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INTRODUCTION- PLEASE READ FIRST TO UNDERSTAND THIS FORUM!

"This Harbeth User Group (HUG) is the Manufacturer's own managed forum dedicated to natural sound, realisable by controlling the confounding variables between tthe microphone and the listeners' ears.

For example, the design of and interaction between the hifi amplifier and its speaker load can and potentially will alter the sound balance of what you hear. To reproduce the sounds captured by the recording microphones, as Harbeth speakers are designed to do, you would naturally select system components (sources, electronics, cables and so on) that do not color the sound before it reaches the speakers.

Identifying components for their system neutrality should, logically, start with the interpretation and analysis of their technical, objective performance, as any and every deviation from a measurably flat frequency response at any point along the serial chain from microphone to ear is very likely to cause the total system to have an audible sonic personality. That includes the contribution of the listening room itself.

HUG specialises in making complex technical matters simple to understand, aiding the identification of audio components likely to maintain a faithful relationship between the recorded sound and the sound you hear. With our heritage of natural sound, HUG cannot be really be expected to guide in the selection, approval, endorsement or even discussion of equipment that is intend to introduce a significantly personalised sound to the audio signal chain. For that you should do your own research and above all, make the effort to visit an Authorised Dealer and listen to your music at your loudness on your loudspeakers through the various electronics offered there. There is no on-line substitute for that time investment in a dealer's showroom.

If you desire to intentionally tune your system sound to your personal taste, please consider carefully how much you should rely upon the subjective opinions of strangers. Their hearing acuity and taste will be different to yours, as will be their motives and budget, their listening distance, listening loudness and listening room treatment, not necessarily leading to appropriate equipment selection and listening satisfaction for you.

Alternatively, if faithfully reproducing the sound intended by the composer, score, conductor and musicians over your speakers is your audio dream, then understanding something of the issues likely to fulfill that objective is what this forum has been helping with since 2006. Welcome!"


Jan. 2018
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Listening to speakers at home - the room is your friend ....

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  • Listening to speakers at home - the room is your friend ....

    I'm starting this thread to overview the whole issue of listening to loudspeakers at home. I'll transfer this to the Designer's Notebook when its more complete.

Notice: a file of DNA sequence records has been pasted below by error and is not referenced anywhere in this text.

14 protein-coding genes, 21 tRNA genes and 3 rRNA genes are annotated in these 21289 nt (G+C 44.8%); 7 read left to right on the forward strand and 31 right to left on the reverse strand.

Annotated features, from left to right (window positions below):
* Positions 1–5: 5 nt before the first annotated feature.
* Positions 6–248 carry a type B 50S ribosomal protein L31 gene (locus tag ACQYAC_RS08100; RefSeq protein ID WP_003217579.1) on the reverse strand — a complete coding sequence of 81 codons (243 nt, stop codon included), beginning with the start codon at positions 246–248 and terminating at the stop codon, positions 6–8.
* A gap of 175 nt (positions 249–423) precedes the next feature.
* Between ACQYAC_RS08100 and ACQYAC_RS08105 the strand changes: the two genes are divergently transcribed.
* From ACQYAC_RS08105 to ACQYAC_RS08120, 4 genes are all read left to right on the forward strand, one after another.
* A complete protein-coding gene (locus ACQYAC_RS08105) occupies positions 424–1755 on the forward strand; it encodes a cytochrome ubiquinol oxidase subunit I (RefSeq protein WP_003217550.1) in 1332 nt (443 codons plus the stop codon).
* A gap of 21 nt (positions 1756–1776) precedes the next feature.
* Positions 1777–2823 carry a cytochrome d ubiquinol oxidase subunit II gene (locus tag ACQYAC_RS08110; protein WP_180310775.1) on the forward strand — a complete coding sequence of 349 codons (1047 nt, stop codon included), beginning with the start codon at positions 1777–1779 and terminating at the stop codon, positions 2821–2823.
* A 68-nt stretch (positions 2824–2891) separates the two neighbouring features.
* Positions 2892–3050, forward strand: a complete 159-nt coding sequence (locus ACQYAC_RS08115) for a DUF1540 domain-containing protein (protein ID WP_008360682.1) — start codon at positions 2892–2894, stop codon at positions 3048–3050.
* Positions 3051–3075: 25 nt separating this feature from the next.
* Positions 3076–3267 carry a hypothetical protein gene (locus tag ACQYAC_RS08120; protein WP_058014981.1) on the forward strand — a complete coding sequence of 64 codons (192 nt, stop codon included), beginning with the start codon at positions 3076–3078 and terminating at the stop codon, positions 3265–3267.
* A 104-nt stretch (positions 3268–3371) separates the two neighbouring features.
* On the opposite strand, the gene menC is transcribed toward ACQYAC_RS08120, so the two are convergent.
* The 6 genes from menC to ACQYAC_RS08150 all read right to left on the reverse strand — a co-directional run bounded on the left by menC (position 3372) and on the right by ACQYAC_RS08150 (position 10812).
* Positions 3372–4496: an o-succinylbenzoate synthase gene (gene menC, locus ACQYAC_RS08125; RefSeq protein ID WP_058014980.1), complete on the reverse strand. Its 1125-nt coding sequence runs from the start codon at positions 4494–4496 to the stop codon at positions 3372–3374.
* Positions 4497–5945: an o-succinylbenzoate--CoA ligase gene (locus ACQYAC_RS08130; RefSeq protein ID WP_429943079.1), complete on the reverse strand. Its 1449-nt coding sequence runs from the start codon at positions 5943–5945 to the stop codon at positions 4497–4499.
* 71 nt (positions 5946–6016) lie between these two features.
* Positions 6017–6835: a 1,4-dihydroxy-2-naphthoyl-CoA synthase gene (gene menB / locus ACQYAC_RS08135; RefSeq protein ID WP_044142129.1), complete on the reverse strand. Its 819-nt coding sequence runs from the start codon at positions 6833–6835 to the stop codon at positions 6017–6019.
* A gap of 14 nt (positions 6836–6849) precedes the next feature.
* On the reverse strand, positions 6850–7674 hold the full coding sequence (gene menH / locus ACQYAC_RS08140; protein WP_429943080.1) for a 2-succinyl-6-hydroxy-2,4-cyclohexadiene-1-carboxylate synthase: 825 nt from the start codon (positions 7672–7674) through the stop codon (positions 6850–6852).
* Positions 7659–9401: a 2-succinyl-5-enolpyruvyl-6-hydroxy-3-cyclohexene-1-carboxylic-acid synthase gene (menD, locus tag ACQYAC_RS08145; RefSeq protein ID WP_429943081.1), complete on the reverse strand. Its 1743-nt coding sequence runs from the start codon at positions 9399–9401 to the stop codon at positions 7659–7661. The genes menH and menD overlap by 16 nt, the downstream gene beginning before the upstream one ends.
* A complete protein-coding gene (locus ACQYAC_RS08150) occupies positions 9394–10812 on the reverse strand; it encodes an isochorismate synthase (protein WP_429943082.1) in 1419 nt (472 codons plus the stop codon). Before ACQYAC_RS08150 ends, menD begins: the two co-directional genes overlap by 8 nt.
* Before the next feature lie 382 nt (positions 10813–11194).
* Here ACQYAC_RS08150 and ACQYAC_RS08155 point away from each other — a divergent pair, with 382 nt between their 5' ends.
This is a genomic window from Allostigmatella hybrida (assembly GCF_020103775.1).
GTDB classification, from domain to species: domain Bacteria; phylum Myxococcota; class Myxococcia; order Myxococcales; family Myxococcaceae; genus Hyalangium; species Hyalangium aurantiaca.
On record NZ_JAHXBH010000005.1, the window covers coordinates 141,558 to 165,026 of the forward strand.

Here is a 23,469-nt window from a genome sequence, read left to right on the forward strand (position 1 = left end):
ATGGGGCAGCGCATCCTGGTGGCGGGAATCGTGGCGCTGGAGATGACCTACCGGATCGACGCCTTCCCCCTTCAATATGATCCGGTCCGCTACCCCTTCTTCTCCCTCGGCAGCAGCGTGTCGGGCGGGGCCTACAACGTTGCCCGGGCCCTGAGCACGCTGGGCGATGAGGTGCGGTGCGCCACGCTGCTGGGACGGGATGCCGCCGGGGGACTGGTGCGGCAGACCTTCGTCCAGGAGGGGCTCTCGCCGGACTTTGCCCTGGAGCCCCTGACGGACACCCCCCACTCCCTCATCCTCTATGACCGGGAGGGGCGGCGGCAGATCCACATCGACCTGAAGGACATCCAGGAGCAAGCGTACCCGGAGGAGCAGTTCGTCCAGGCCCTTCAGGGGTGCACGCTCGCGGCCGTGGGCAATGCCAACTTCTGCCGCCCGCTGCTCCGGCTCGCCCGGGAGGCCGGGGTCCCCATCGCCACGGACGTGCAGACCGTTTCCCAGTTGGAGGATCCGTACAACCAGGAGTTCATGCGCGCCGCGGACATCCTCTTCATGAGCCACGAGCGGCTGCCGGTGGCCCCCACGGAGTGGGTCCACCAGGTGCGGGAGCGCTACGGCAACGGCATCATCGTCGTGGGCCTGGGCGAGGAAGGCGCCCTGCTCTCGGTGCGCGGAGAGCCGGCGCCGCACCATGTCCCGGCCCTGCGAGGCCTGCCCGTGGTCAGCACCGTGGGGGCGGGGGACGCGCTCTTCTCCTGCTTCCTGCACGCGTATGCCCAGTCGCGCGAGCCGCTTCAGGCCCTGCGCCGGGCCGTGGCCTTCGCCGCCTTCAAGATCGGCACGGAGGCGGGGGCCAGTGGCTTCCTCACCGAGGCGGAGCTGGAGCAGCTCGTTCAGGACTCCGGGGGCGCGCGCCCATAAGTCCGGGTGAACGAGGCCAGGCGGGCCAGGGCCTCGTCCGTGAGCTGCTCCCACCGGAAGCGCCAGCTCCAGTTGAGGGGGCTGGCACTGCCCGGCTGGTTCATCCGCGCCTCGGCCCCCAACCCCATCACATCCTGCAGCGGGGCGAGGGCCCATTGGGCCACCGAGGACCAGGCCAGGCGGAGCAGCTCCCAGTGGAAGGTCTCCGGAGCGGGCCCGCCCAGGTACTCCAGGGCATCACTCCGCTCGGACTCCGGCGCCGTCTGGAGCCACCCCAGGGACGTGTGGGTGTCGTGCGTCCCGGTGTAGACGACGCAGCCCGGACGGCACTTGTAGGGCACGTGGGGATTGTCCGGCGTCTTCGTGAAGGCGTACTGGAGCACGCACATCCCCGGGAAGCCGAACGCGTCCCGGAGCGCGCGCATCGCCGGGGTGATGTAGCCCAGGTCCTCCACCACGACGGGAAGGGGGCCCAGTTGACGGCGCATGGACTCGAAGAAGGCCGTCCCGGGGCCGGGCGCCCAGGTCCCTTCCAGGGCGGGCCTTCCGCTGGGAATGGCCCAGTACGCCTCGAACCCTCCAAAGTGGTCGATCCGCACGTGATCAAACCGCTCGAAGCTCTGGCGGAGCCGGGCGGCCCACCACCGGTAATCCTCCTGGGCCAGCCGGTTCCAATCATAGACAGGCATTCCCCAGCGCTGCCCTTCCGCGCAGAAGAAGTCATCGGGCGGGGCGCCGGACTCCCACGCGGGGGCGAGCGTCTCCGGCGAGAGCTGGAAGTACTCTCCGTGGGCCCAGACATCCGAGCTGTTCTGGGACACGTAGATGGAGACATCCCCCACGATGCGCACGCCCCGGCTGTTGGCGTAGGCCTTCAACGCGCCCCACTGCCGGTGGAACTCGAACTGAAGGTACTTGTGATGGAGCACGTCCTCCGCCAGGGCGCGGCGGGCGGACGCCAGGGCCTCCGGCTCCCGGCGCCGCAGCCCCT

The starting point in this investigation must be be the recognition that in evolutionary terms, the creation of music and musical instruments was just yesterday. Electric sound reproduction - and the loudspeaker - have been with us less than one hundred years and stereo sound only fifty or so. So, the whole business of listening to two loudspeakers in a living room is a very new experience in the long evolutionary development of our hearing - over perhaps 20 million years. Here is a scan of the actual part of our inner ear that detects passing sound waves. The little trees are individual hair cells; treat them with respect because in a listener who has been exposed to chronic loudness they are as if cut off at the stump, hence no flexibility and no sensitivity. They will be deaf.

    Somehow - we are able not only to create recognisable 3D soundscapes at home with real depth and positional information, but to actually enjoy the experience and seek it out as a form or recreation and relaxation. In short - even though the room corrupts and confuses the sound we have adapted very well to this new experience of reproduced sound at home even in just fifty years.

    Technically, if we measure the acoustics of a concert hall or studio, or a loudspeaker in a real room we are in for a bit of a shock. Especially at low and middle frequencies the characteristics of hall or room dominate what we hear. That's why small positional changes to the speaker placement (nearer or further from the wall, higher or lower, angled in or out) and more of less soft absorptive material (cushions, curtains, wall linings, rugs) will all have an effect - usually for the better since the more sound we can absorb in the room's furnishings or structure the less there is to bounce around and 'hang on' after the note has passed.

    This raises the key question - should we consider the listening room our friend or enemy? Could it be that the room contributes something to the reproduced sound that, in moderation, enhances the listening experience even if the result is not technically flat? Perhaps a weight in the lower registers? Could that be a good thing - if not taken to excess? Yes, and I'll explain why.

    More to follow.
    Alan A. Shaw
    Designer, owner
    Harbeth Audio UK
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